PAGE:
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Appeals & Funding
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In 2016, EM-DAT preliminary data indicates that 301 country level disasters occurred, affecting 102 countries. The impact of which sums up to a total of 7,628 deaths, 411 million affected people, and US$97 billion of economic damages.
20-YEAR REVIEW SHOWS 90% OF DISASTERS ARE WEATHER-RELATED; US, CHINA, INDIA, PHILIPPINES AND INDONESIA RECORD THE MOST
23 November 2015, GENEVA – A new report issued today by the UN, “The Human Cost of Weather Related Disasters”, shows that over the last twenty years, 90% of major disasters have been caused by 6,457 recorded floods, storms, heatwaves, droughts and other weather-related events.
The five countries hit by the highest number of disasters are the United States (472), China (441), India (288), Philippines (274), and Indonesia, (163).
Natural Disasters in Asia
Analyses of EM-DAT disaster statistics for the last decades provide us with insights on the trends and patterns of disaster occurrence and impact, both globally and in individual continents, regions and countries. From 2002 to 2011 worldwide, a total of 3,800 disasters killed over 1 million people, affected 2.5 billion others and caused US$ 1,453 billion of economic damages.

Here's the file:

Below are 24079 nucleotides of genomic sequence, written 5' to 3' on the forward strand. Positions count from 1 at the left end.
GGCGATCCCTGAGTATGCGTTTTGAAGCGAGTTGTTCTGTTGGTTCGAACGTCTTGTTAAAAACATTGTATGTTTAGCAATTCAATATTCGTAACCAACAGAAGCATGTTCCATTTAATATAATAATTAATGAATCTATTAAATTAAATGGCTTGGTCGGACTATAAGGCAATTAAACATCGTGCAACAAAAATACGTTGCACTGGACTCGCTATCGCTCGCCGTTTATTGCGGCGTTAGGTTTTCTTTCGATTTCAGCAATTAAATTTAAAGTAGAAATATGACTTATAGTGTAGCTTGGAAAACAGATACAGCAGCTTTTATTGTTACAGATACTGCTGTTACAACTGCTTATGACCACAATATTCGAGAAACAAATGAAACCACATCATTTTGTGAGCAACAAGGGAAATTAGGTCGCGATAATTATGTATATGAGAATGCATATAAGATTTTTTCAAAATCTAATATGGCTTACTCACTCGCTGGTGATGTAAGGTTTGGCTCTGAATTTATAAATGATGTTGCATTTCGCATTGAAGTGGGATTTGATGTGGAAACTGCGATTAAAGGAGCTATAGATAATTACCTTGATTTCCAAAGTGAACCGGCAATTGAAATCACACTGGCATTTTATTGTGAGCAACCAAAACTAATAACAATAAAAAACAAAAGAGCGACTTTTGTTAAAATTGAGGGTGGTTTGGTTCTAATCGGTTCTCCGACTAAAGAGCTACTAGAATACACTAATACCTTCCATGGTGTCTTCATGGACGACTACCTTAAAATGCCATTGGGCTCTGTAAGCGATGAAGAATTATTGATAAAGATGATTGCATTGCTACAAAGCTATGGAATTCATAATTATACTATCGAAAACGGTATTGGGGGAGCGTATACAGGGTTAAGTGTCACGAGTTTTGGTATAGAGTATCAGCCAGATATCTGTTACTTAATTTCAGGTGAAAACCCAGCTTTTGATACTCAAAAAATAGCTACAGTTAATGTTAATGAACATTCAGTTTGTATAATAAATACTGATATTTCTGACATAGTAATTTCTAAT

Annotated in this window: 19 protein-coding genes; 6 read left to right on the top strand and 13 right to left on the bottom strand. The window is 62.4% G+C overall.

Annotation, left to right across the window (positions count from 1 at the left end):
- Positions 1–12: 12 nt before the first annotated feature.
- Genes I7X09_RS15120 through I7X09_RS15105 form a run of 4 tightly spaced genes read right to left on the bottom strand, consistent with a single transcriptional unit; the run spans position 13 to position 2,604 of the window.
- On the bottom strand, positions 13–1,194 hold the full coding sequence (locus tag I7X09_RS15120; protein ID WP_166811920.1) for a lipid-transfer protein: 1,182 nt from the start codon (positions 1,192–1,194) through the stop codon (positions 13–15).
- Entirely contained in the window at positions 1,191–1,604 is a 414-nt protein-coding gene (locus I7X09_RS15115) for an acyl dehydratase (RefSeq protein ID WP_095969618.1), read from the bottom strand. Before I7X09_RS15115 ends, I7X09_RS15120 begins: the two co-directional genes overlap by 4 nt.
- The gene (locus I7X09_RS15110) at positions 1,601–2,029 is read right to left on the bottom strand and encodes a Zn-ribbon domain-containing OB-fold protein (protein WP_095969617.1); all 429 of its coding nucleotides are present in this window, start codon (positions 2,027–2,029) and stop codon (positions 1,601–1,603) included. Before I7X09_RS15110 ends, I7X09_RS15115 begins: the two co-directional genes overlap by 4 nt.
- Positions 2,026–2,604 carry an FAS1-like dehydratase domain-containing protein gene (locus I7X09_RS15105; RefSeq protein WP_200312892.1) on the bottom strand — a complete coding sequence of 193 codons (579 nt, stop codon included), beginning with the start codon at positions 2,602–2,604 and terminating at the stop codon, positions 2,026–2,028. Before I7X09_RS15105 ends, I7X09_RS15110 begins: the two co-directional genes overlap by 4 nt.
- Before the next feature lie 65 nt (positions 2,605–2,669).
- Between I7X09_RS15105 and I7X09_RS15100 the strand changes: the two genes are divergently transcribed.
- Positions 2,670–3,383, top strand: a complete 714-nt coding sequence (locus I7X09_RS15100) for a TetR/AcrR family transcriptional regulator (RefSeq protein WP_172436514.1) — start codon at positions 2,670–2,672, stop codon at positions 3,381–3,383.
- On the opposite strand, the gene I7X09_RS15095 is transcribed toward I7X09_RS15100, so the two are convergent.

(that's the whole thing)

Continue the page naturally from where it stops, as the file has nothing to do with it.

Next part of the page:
2012 Asian Disaster Figures *
BANGKOK, 11 December 2012 - An early view of disaster trends in 2012 across Asia, the world's most disaster-prone region, shows that mortality from flood events continues to decline but economic losses remain a major cause of concern.
In 2012 so far, floods were the most frequent disaster occurring in Asia (44%) and had the highest human and economic impact. They accounted for 54% of the death toll in Asia, 78% of people affected and 56% of all economic damages in the region.
Geneva - Some 373 natural disasters killed over 296,800 people in 2010, affecting nearly 208 million others and costing nearly US$110 billion, according to the Centre for Research on the Epidemiology of Disasters (CRED).
The top two most lethal disasters -- the 12 January earthquake in Haiti, which killed over 222,500 people, as well as the Russian heat wave in summer, which caused about 56,000 fatalities made 2010 the deadliest years in at least two decades.
"These figures are bad, but could be seen as benign in years to come," said Margareta Wahlström, …
This year was once again marked by several high profile disasters that are still, months later, affecting thousands in Pakistan, the Gulf of Mexico and elsewhere.